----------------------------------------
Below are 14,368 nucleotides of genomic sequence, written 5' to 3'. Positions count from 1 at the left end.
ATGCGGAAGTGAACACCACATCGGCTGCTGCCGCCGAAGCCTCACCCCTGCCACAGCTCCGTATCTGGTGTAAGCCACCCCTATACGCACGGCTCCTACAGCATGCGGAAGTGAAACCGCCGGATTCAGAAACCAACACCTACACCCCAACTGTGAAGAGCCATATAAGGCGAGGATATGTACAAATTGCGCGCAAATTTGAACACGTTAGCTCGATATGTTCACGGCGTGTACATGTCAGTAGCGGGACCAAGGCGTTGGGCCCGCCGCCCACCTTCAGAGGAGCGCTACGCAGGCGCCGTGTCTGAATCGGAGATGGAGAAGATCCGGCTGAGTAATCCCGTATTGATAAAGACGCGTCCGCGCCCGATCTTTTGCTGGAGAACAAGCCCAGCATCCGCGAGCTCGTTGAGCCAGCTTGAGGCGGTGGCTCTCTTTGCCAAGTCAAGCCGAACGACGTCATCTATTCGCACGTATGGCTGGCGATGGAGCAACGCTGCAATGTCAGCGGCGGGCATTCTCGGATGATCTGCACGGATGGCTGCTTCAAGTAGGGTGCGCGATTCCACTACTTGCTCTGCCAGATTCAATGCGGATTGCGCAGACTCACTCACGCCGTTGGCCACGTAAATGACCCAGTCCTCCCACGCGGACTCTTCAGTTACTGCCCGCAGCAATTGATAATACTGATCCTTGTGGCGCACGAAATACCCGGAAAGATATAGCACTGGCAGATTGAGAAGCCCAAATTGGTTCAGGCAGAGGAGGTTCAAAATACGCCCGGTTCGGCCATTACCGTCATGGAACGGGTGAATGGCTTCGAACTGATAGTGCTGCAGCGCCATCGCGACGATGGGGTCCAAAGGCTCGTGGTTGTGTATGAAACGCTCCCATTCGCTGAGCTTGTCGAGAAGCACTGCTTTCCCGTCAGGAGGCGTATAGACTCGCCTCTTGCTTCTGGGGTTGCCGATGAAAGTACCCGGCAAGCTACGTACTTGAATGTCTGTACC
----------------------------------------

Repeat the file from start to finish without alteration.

Below are 14,368 nucleotides of genomic sequence, written 5' to 3'. Positions count from 1 at the left end.
ATGCGGAAGTGAACACCACATCGGCTGCTGCCGCCGAAGCCTCACCCCTGCCACAGCTCCGTATCTGGTGTAAGCCACCCCTATACGCACGGCTCCTACAGCATGCGGAAGTGAAACCGCCGGATTCAGAAACCAACACCTACACCCCAACTGTGAAGAGCCATATAAGGCGAGGATATGTACAAATTGCGCGCAAATTTGAACACGTTAGCTCGATATGTTCACGGCGTGTACATGTCAGTAGCGGGACCAAGGCGTTGGGCCCGCCGCCCACCTTCAGAGGAGCGCTACGCAGGCGCCGTGTCTGAATCGGAGATGGAGAAGATCCGGCTGAGTAATCCCGTATTGATAAAGACGCGTCCGCGCCCGATCTTTTGCTGGAGAACAAGCCCAGCATCCGCGAGCTCGTTGAGCCAGCTTGAGGCGGTGGCTCTCTTTGCCAAGTCAAGCCGAACGACGTCATCTATTCGCACGTATGGCTGGCGATGGAGCAACGCTGCAATGTCAGCGGCGGGCATTCTCGGATGATCTGCACGGATGGCTGCTTCAAGTAGGGTGCGCGATTCCACTACTTGCTCTGCCAGATTCAATGCGGATTGCGCAGACTCACTCACGCCGTTGGCCACGTAAATGACCCAGTCCTCCCACGCGGACTCTTCAGTTACTGCCCGCAGCAATTGATAATACTGATCCTTGTGGCGCACGAAATACCCGGAAAGATATAGCACTGGCAGATTGAGAAGCCCAAATTGGTTCAGGCAGAGGAGGTTCAAAATACGCCCGGTTCGGCCATTACCGTCATGGAACGGGTGAATGGCTTCGAACTGATAGTGCTGCAGCGCCATCGCGACGATGGGGTCCAAAGGCTCGTGGTTGTGTATGAAACGCTCCCATTCGCTGAGCTTGTCGAGAAGCACTGCTTTCCCGTCAGGAGGCGTATAGACTCGCCTCTTGCTTCTGGGGTTGCCGATGAAAGTACCCGGCAAGCTACGTACTTGAATGTCTGTACC